Auditory-to-Visual Communication Continuum
|Does not require visual support for clarification||Mostly Auditory:
Needs some visual support for
|Equal need for|
auditory and visual supports
Does not understand
Adaptation of McConkey Robbins, 2001; Nussbaum, Scott, Waddy-Smith, Koch, 2004
What is the A-to-V Communication Continuum?
Children who are deaf or hard of hearing communicate in a variety of ways. Some families choose to use hearing technology and have goals that their children will develop auditory and/or spoken language skills while others decide to use visual language for communication and have limited auditory access. The A-to-V Communication Continuum as described in this article is designed for use with children who have access to sound through technology and for those families who wish to develop auditory and/or spoken language skills.
The A-to-V Communication Continuum is a tool that can be used to describe a child’s ability to understand spoken language through listening and his/her needs for accompanying visual supports. The “A” stands for Auditory, meaning spoken language. The “V” stands for Visual. Visual supports can include use of American Sign Language (ASL) or signs used to support spoken language, in addition to visual supports such as Cued Speech, speech reading (lip reading), pictures, objects, written words, gestures, and facial expressions.
How can the A-to-V Communication Continuum be used?
The A-to-V Communication Continuum is NOT an evaluation tool but a tool for guiding discussions between families, educators, and clinical teams. It is a tool for helping parents understand their child’s auditory abilities and tracking skill development over time, resulting in information that can assist parents in selecting appropriate communication methods and educational placements. Educators may use the A-to-V Communication Continuum to create small groups of students for focused auditory teaching.
Why should the A-to-V Communication Continuum be used?
A child’s position on the A-to-V Communication Continuum is not necessarily static and the goal is not always to get to the “Big A” end of the continuum. A child who communicates using ASL with limited auditory access would be on the V end of the continuum, and his placement may not change. For a child developing auditory skills, placement on the A-to-V Communication Continuum might be better described as a zone of development or a range of abilities and needs for visual supports. Position on the A-to-V Communication Continuum may change over time as the child’s auditory skills grow, but may also vary by setting (home vs. school, noisy vs. quiet), content of conversation/instruction (routine vs. new vocabulary), and context (trip to the zoo vs. doctor visit). In familiar situations, a child may need Av (mostly auditory with some visual supports) to understand while needing AV (equal auditory and visual inputs) for learning new information. This child’s zone of development could be described as Av-AV. Describing a child’s zone of development allows the team to plan appropriate visual supports to aid the child’s communication across tasks and environments.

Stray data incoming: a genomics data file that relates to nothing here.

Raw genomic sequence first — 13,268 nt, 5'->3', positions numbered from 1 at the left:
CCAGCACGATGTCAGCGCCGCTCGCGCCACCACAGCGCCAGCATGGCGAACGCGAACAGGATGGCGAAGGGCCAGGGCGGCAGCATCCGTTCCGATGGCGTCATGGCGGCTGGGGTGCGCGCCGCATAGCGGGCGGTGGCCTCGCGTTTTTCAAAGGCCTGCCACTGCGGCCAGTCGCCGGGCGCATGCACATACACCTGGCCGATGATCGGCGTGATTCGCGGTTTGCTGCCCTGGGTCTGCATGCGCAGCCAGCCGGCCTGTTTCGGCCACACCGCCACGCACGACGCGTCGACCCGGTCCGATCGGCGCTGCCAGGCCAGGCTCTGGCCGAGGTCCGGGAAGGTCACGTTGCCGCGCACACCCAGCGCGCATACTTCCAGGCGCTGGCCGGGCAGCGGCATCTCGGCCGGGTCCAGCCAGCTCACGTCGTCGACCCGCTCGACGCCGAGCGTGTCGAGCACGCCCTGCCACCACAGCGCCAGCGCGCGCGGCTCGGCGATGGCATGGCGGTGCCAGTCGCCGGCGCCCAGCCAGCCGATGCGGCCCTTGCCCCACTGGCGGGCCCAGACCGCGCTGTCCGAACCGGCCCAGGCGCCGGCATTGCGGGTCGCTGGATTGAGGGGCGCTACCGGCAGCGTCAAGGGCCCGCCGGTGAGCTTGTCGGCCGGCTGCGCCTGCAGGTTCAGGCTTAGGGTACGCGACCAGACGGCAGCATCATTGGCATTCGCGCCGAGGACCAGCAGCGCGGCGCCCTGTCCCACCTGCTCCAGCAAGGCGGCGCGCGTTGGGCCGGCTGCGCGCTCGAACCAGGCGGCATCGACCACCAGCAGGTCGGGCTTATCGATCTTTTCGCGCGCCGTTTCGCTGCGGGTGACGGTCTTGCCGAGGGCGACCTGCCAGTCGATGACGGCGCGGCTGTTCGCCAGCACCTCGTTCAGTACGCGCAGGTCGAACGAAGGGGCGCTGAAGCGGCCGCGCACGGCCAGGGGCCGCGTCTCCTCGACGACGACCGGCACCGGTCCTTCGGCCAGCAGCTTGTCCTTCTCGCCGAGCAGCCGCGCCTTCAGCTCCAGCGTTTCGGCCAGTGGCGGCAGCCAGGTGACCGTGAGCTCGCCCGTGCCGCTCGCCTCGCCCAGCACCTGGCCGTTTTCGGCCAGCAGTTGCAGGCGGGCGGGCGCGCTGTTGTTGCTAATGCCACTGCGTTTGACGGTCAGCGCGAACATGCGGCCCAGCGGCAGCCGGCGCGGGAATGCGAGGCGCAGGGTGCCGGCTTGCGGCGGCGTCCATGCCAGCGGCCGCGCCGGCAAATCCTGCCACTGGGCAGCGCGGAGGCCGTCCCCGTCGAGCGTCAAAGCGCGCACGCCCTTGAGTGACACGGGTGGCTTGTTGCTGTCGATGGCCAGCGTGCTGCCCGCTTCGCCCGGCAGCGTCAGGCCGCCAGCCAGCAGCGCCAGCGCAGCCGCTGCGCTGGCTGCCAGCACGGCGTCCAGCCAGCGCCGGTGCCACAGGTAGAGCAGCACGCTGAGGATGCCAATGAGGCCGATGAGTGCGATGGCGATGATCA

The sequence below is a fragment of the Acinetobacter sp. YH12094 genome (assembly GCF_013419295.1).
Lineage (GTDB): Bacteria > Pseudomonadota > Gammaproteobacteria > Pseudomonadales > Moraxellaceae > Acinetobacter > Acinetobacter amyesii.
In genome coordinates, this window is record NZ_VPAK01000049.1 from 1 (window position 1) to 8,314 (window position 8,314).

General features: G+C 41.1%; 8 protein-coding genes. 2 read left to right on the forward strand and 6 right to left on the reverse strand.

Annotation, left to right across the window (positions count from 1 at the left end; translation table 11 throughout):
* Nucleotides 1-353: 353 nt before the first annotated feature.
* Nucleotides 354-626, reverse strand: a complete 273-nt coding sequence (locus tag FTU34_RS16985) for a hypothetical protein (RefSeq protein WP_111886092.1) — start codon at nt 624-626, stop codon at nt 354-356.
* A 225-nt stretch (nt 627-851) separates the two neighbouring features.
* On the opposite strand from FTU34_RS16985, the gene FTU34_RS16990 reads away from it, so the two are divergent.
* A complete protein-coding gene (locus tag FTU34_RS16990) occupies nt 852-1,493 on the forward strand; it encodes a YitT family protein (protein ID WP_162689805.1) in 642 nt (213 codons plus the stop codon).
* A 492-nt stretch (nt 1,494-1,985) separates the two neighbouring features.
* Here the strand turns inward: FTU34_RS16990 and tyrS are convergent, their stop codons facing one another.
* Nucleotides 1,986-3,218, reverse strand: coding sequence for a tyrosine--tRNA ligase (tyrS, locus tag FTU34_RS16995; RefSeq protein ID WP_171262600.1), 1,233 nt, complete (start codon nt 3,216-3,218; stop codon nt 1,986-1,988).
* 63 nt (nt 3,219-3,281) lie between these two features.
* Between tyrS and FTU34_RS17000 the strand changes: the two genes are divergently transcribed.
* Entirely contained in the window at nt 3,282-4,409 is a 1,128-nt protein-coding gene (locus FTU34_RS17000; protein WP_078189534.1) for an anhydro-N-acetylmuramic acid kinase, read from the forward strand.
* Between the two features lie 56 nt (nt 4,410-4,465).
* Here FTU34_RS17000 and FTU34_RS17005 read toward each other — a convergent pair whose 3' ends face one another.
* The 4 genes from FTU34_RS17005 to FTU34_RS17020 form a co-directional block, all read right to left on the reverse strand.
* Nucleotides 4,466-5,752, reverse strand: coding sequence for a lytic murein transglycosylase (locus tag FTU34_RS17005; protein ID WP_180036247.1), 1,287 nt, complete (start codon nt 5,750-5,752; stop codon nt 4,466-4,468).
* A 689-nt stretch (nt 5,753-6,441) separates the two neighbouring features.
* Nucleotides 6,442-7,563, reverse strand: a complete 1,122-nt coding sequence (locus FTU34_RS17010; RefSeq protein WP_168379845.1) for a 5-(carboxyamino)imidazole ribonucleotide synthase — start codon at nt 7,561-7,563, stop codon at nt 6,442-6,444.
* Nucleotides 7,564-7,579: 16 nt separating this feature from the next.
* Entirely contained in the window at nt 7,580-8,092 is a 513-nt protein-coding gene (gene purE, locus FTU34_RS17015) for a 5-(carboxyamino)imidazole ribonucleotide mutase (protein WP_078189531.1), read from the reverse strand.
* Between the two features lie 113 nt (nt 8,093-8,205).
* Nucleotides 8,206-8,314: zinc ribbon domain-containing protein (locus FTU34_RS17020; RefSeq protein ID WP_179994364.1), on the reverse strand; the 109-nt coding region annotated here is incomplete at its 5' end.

Once a child’s team has described a child’s zone of development using the A-to-V Communication Continuum, they are able to turn that information into a plan for their auditory expectations in addition to strategic use of visual supports for communication. The familiarity of the content being presented is one of the primary factors in determining where a child is performing on the A-to-V Communication Continuum.
Levels of Familiarity
New: Unfamiliar words or concepts that are being presented for the first time.
Review: Content that has been presented, but has not been firmly established.
Routine: Language of routines in the home and/or classroom.
Example: Child’s zone of development: A-AV. Take note of the level of visual supports needed when content is new (more visual) compared to when content is routine (more auditory).
See It in Action!
Take a look at how to use the A-to-V Communication Continuum as a conversation tool with a family. In this clip, notice how the parent-infant specialist invites the parents to share their perspectives first. She does not approach them as the “expert” by telling them where she placed their son on the A-to-V Communication Continuum. The discussion around the A-to-V Communication Continuum turns into a way to view long-term goals for their child’s education (mainstream Kindergarten). Additionally, the parent-infant specialist points out that placement on the continuum is not a judgment about the value of the A or V, but a way to determine the supports a child needs for successful communication.
Carotta, C., Koch Cline, M., & Brennan, K. (2012) Auditory Consultant Resource Network Handbook. Boys Town National Research Hospital: Omaha, NE.
McConkey Robbins, A. (2001). A sign of the times: Cochlear implants and total communication. Advanced Bionics Loud & Clear (4)2, 1-7.
Nussbaum, D., Scott, S., Waddy-Smith,B., & Koch, M. (2004). Spoken language and sign: Optimizing learning for children with cochlear implants. Paper presented at Laurent Clerc National Deaf Education Center, Washington, DC.
This information is from the Auditory Consultant Resource Network Handbook available for purchase from Boys Town National Research Hospital by contacting ACRN@boystown.org or calling (402) 452-5042.
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